The office of the Lithuanian Gay League (LGL) – the country’s only non-governmental organization representing LGBT+ people – has reportedly been targeted in an arson attack.
The incident allegedly took place in Pylimo in the Old Town of Vilnius, Lithuania’s capital, at about 4am on Friday morning.
The front door and door blinds of the organization’s office were set on fire, according to LGL.LGL said that a passing taxi driver stopped to put the fire out.
The group described the incident as a “vicious homophobic attack,” adding: “LGL believe that the incident was motivated by hate towards the local LGBT community and organization which represents their interests.”
“This incident clearly indicates that hate crimes on the ground of sexual orientation and gender identity remain an important issue in Lithuania,” said LGL’s executive director Vladimir Simonko in a statement released to PinkNews.
“It is dissapointing [sic] to see that such horrific crimes still take place in 2018 in the heart of our beautiful capital Vilnius.
“We would like to kindly thank the taxi driver who took the initiative to extinguish the fire and saved our offices from more major damages. We hope that the true motives of the incident will be duly clarified.”
PinkNews has contacted Vilnius’ police department for comment.
Founded in 1993, the LGL works for the progression of LGBT+ rights for people in the country.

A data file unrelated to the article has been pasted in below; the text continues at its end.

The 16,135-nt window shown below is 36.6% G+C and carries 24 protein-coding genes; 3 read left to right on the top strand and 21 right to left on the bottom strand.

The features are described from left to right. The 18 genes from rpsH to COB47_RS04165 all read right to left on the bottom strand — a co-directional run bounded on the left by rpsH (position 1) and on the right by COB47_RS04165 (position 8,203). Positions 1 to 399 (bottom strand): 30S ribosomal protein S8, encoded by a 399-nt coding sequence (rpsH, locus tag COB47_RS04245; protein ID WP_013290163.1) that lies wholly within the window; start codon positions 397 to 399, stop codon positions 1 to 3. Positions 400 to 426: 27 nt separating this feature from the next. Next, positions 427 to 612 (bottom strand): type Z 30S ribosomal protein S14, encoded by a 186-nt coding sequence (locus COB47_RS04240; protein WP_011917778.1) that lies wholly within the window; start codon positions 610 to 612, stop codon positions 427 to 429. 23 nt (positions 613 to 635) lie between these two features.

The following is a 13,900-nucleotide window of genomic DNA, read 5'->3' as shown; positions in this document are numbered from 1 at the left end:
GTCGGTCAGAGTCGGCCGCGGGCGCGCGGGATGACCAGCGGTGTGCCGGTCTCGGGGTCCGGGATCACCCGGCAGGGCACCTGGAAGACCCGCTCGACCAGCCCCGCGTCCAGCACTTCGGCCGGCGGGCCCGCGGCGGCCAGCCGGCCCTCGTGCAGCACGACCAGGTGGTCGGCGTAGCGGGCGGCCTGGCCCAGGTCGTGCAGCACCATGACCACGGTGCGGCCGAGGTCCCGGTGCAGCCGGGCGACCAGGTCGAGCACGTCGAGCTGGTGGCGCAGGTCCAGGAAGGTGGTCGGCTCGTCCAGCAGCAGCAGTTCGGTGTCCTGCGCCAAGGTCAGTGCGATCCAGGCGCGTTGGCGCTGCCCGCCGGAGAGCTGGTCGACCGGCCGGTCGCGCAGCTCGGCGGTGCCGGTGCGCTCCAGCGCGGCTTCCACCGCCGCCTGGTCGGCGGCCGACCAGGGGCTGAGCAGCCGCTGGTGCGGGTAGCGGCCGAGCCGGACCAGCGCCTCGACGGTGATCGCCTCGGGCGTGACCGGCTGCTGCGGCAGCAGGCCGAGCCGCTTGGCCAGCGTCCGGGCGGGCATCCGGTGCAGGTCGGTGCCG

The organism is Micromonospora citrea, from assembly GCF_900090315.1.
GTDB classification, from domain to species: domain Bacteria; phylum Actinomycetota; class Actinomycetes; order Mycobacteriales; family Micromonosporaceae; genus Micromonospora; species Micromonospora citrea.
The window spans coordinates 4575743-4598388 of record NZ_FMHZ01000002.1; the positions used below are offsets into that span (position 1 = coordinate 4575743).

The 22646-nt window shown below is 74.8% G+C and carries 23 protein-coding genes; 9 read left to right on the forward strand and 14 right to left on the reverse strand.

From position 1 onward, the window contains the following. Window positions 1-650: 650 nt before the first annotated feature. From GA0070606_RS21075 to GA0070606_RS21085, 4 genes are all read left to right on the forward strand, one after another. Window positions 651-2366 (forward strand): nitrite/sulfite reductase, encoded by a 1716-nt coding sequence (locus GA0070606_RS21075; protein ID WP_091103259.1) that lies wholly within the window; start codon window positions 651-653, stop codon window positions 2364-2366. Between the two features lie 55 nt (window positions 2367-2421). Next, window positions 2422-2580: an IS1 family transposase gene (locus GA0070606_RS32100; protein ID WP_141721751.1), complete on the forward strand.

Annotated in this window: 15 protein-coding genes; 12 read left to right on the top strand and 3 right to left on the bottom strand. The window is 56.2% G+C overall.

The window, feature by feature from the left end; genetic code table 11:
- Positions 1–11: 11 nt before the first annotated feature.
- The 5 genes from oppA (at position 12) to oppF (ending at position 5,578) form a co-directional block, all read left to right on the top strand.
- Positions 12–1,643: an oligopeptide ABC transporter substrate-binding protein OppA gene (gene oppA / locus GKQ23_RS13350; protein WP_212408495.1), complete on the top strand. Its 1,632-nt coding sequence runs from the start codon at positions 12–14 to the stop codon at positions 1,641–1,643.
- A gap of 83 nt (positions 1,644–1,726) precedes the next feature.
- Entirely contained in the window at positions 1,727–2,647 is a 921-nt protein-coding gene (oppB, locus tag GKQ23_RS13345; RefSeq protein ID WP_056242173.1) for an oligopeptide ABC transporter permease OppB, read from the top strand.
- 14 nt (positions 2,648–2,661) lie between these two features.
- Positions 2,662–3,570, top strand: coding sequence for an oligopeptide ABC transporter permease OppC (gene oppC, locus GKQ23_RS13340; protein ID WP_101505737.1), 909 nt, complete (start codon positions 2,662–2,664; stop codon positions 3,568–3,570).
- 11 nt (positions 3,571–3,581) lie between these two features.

Lithuania has a generally poor record on LGBT+ rights.
Although homosexuality was decriminalized in 1993, civil partnerships and equal marriage remain illegal in the country, and there are widespread socially negative attitudes towards sexuality and gender.
Same-sex adoption is also effectively illegal in the couple as, generally, parents must be married in order to adopt a child.
Discrimination on the grounds of sexual orientation was made illegal in 2005.
It is also difficult to legally change gender in Lithuania, which is normally only permitted following a court ruling and after surgery.
However, a European Court of Human Rights decision in April 2017 has meant that two trans men in Lithuania were allowed by the country’s courts to legally change their gender prior to having surgery.
The country’s LGBT+ groups are calling on the government to scrap the requirement for trans people to have gender reassignment surgery before they can change their gender on official documents.
Lithuania’s government has also taken some steps to show support for LGBT+ people in the country.
In May 2017, the country’s parliament marked International Day Against Homophobia, Transphobia and Biphobia by lighting up Vilnius’City Hall in rainbow colors and hosting an exhbition with LGBT+ artists.
The first gay pride parade in the country took place in Vilnius in 2010.